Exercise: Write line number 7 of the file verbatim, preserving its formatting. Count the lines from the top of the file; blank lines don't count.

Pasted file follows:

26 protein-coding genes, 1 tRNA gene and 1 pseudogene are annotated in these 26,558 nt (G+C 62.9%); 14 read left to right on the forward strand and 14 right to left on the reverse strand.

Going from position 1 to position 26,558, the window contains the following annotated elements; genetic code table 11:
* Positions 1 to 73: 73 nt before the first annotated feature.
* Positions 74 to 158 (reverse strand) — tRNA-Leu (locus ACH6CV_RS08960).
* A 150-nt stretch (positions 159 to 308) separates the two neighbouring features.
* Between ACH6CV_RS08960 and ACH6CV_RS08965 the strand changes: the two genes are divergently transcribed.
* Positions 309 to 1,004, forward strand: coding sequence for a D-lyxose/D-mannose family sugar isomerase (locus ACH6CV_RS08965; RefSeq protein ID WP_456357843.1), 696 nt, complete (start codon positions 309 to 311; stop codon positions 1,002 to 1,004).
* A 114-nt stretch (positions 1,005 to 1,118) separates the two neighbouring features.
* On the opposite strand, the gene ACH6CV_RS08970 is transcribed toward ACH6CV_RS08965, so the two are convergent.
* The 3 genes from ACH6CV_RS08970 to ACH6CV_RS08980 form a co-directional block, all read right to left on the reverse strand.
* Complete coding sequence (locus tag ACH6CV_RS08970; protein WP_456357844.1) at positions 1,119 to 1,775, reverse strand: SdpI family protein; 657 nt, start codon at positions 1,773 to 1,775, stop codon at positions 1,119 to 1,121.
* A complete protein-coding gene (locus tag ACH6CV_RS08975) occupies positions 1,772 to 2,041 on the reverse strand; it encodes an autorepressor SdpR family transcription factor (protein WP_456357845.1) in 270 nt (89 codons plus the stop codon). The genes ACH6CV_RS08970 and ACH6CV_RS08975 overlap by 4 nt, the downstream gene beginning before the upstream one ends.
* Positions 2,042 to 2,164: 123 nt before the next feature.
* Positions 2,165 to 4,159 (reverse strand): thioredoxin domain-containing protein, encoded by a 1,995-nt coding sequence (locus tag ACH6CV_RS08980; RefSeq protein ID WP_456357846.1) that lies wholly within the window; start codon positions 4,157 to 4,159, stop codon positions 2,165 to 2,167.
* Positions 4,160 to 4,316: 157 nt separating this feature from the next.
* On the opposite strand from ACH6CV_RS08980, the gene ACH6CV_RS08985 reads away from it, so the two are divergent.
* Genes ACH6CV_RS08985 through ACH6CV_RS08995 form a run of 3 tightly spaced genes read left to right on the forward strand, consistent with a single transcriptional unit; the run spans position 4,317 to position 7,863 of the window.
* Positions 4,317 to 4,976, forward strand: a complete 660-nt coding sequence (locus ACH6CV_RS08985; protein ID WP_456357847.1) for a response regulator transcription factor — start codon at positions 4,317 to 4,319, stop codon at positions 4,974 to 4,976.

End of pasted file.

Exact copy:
* Positions 309 to 1,004, forward strand: coding sequence for a D-lyxose/D-mannose family sugar isomerase (locus ACH6CV_RS08965; RefSeq protein ID WP_456357843.1), 696 nt, complete (start codon positions 309 to 311; stop codon positions 1,002 to 1,004).